At the start of the Decade of Action towards achieving the Sustainable Development Goals and on the occasion of the High Level Political Forum, ENERGIA/Hivos and the Ministry of Kenya, together with key partners, hosted a virtual side event to take stock of the efforts needed to enhance the ambitions in the clean cooking sector and take immediate action to scale up universal access to clean cooking technologies and services.
Members of governments, stakeholders, civil society organisations, NGOs and business representatives virtually gathered to review progress on Sustainable Development Goals (SDGs) at this year’s High-Level Political Forum on Sustainable Development, under the theme “Accelerated action and transformative pathways: realizing the decade of action and delivery for sustainable development”. During the event, the Government of Kenya together with multiple partners, including the Netherlands, Norway, Hivos, ENERGIA, MECS, TENN, Clean Cooking Alliance, ESMAP, UNDESA, WHO, World Bank teamed up to host the side event “Accelerated Actions and Transformative Pathways on Clean Cooking for the Delivery of Sustainable Development Goal 7” to highlight the urgent need to take action on advancing access to clean cooking technologies.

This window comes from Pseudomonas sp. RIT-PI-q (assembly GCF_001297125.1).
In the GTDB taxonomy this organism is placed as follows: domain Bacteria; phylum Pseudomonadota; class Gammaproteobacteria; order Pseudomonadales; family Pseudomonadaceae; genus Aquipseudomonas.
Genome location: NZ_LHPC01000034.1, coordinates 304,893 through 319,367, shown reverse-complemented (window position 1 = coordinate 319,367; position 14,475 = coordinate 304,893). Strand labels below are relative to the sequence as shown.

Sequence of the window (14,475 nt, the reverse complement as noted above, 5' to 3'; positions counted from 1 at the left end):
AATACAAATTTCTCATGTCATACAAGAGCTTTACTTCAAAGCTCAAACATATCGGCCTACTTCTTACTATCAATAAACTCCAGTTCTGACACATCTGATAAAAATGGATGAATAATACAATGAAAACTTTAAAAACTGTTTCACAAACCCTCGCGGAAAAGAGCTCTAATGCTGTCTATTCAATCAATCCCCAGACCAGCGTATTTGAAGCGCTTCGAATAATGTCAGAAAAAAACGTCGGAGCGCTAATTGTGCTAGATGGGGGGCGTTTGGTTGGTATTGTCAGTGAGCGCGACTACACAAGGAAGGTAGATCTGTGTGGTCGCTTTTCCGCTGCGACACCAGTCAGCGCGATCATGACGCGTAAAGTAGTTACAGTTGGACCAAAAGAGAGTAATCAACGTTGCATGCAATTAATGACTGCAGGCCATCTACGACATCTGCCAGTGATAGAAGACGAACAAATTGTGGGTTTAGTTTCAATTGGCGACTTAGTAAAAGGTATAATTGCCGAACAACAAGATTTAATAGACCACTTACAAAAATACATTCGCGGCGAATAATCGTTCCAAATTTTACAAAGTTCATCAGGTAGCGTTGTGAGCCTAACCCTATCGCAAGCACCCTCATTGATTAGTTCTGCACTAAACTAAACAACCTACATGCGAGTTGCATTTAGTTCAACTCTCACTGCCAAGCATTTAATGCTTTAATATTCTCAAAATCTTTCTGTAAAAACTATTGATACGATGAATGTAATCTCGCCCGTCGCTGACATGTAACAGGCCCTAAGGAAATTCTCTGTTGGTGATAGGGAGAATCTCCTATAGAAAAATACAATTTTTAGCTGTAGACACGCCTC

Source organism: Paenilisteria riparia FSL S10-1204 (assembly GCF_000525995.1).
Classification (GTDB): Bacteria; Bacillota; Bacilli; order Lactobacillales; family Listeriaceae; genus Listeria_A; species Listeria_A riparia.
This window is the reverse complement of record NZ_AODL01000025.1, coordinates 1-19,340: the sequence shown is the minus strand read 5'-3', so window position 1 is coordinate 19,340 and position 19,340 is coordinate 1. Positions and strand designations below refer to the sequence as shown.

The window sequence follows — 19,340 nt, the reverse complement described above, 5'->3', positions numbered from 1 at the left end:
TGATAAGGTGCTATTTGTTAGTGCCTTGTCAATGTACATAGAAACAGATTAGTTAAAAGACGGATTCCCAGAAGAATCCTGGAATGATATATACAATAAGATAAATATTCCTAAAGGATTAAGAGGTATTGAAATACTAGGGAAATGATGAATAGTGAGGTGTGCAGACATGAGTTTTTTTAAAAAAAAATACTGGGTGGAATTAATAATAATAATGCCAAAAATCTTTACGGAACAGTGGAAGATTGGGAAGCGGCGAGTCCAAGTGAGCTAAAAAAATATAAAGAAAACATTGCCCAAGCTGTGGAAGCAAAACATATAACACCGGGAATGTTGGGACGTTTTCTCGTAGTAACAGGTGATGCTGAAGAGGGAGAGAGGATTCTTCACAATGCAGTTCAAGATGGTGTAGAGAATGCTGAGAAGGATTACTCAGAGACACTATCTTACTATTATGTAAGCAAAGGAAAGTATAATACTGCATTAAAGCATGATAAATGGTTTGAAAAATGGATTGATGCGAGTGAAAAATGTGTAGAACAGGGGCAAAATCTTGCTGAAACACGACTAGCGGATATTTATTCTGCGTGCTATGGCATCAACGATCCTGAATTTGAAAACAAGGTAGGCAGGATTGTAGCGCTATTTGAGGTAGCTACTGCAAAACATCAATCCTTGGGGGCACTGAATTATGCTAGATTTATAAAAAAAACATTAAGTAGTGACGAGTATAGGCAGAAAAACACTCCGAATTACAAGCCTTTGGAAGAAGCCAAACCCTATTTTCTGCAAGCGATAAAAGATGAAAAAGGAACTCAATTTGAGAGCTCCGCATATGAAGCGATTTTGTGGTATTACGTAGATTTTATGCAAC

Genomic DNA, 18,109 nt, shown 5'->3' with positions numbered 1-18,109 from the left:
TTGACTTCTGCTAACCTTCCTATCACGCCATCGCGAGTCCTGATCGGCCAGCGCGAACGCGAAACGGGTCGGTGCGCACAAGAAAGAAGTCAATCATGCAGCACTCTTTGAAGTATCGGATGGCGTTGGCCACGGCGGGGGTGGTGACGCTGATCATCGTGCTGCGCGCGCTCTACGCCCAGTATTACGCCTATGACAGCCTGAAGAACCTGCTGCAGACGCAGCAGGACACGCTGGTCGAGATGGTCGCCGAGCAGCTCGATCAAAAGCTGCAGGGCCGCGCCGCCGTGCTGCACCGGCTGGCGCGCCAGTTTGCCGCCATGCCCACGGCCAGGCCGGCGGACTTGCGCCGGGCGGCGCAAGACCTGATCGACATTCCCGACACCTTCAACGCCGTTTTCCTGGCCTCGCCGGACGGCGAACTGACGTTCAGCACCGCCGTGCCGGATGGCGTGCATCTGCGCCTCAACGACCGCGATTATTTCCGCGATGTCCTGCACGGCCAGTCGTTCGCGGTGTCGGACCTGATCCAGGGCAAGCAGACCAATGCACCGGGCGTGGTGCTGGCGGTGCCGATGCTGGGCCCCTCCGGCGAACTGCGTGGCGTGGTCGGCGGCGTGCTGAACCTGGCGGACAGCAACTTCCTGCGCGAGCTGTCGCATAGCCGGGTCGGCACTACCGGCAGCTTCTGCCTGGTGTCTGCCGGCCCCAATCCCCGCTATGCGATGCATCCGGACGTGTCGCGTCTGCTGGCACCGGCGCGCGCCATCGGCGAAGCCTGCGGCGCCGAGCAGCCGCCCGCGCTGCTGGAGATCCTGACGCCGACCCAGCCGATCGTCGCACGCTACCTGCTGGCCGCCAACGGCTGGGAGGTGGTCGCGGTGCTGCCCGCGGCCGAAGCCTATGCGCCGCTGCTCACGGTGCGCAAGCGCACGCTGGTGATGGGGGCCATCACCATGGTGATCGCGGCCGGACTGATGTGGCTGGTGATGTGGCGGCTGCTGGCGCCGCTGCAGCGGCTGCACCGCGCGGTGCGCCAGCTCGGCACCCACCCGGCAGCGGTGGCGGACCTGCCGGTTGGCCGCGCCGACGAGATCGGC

Worldwide, around 2.8 billion don’t have access to clean cooking solutions and are exposed to toxic household air pollution, which contributes to over 4 million deaths every year from noncommunicable diseases and pneumonia. Household air pollution mainly affects women and children, who spend most of their time on household tasks such as gathering fuels and cooking, limiting their time for work opportunities, education and other productive or leisure activities. Without prompt action, by 2030, a third of the global population will still lack access to clean cooking fuels and technologies, leaving people vulnerable to environmental and socio-economic impacts. Only by addressing the challenges to universal access to clean cooking, we can build resilient, inclusive and equal societies and tackle climate change. Accelerating progress towards universal access to clean cooking fuels and technologies must be a top political, economic, and environmental priority. This is even more urgent with the COVID-19 pandemic, which has plunged a large portion of the population into extreme poverty and exposed communities to higher health risks, magnifying inequalities and socio-economic vulnerabilities.